Bond Traders Face Inflation Gamble That Will Last a GenerationBy
Treasury to auction $5 billion of 30-year TIPS this week
As core CPI misses estimates, yield curve flattest since 2007
If you’re a bond trader and agree with the Federal Reserve that low inflation is only transitory, then the Treasury has quite a deal for you.
The U.S. will offer $5 billion of 30-year Treasury Inflation Protected Securities on Thursday, the third and final opportunity to buy them at auction this year. For those concerned that accelerating price growth will erode fixed-income returns, they’re a must-have hedge.
The problem is that the latest inflation readings disappointed yet again. The core consumer price index rose 1.7 percent in September from a year earlier, missing estimates for 1.8 percent growth, according to the data released Oct. 13. That sent the 30-year breakeven rate, a market gauge of inflation expectations, down from its highest close since May, to about 1.93 percentage points.
For investors, the questions around inflation, which Fed Chair Janet Yellen on Sunday called “the biggest surprise in the U.S. economy this year,” have repercussions outside the TIPS market. The yield curve from five to 30 years reached the flattest since 2007 last week, as central-bank officials appeared determined to raise rates in December, regardless of whether price growth is at their 2 percent target. Some money managers are raising the specter of the curve eventually inverting, a time-tested signal of an impending recession.
“While the Fed will surely stress the ‘mysterious’ nature of low inflation, we are increasingly concerned that the FOMC’s insistence on pushing toward a December rate hike risks a policy-error,” BMO Capital Markets strategists Ian Lyngen and Aaron Kohli wrote on Oct. 13, after the latest inflation readings.
The market-implied odds that the Fed raises rates by year-end are about 70 percent, slightly lower on the week. Strategists including Justin Lederer at Cantor Fitzgerald said they still expect a move in December, in part because hurricanes influenced the latest employment and inflation figures.
Those expectations are reflected in the two-year Treasury yield, which at roughly 1.5 percent is near the highest since 2008. Meanwhile, the benchmark 10-year yield fell almost nine basis points last week to 2.27 percent. It was the first weekly decline in five weeks, as traders pulled back from the 2.4 percent level that Janus Henderson Group’s Bill Gross said could spell the end of the bond bull market.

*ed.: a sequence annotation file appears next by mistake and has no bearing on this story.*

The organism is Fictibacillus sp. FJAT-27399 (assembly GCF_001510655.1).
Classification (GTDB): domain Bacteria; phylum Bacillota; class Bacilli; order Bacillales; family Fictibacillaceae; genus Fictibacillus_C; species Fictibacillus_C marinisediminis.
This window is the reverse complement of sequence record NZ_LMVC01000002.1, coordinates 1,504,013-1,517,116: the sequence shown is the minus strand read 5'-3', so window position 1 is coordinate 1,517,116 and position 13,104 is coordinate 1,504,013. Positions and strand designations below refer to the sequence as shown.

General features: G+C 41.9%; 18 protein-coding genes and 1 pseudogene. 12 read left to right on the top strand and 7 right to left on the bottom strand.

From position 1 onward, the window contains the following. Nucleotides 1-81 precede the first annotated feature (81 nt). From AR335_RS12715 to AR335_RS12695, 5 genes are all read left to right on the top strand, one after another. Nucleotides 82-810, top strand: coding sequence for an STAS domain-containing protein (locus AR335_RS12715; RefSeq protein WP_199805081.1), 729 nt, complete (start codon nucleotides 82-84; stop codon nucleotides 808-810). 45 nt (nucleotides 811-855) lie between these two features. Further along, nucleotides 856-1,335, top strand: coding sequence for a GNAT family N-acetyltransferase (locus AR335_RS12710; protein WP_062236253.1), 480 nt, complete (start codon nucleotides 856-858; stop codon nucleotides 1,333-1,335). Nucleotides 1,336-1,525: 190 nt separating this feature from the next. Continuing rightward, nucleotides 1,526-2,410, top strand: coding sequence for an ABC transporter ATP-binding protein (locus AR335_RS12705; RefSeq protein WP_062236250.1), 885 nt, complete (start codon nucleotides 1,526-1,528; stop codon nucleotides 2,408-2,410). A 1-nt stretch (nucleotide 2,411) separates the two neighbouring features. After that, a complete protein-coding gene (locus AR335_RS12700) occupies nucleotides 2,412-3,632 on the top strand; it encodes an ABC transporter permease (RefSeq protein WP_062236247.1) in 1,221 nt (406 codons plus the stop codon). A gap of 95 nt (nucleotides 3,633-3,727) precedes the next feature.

“We continue to flatten -- the long end holds in here, and you see slightly higher yields on the short end with the Fed in play,” Lederer said.
And as for that 30-year TIPS offering, it may be hard to match the enthusiasm seen at the June auction. Demand at that sale was the strongest since 2011 as inflation expectations plunged to pre-election lows. Now the bonds aren’t quite as cheap.
“It’ll definitely be interesting what type of appetite there is with breakevens at these levels,” Lederer said. “There are still buyers out there looking for inflation to pick up. But it’s the long end, it’s always a crapshoot.”
What to Watch
- It’s a light week for economic data
- Oct. 16: Empire State manufacturing survey
- Oct. 17: Import and export price indexes, industrial production, capacity utilization, NAHB housing market index, TIC flows
- Oct. 18: MBA mortgage applications, housing starts, building permits, Beige Book
- Oct. 19: Initial jobless claims, continuing claims, Philadelphia Fed business outlook, Bloomberg consumer comfort, Bloomberg economic expectations, leading index
- Oct. 20: Existing home sales
- A few Fed speakers are lined up, most notably Chair Yellen
- Oct. 17: Harker speaks on equitable transit
- Oct. 18: Dudley and Kaplan discuss economic development
- Oct. 19: George speaks in Oklahoma
- Oct. 20: Mester speaks on global regulatory structure, then Yellen speaks in Washington that evening
- Aside from bill auctions, the only Treasury issuance comes Oct. 19, via the $5 billion of 30-year TIPS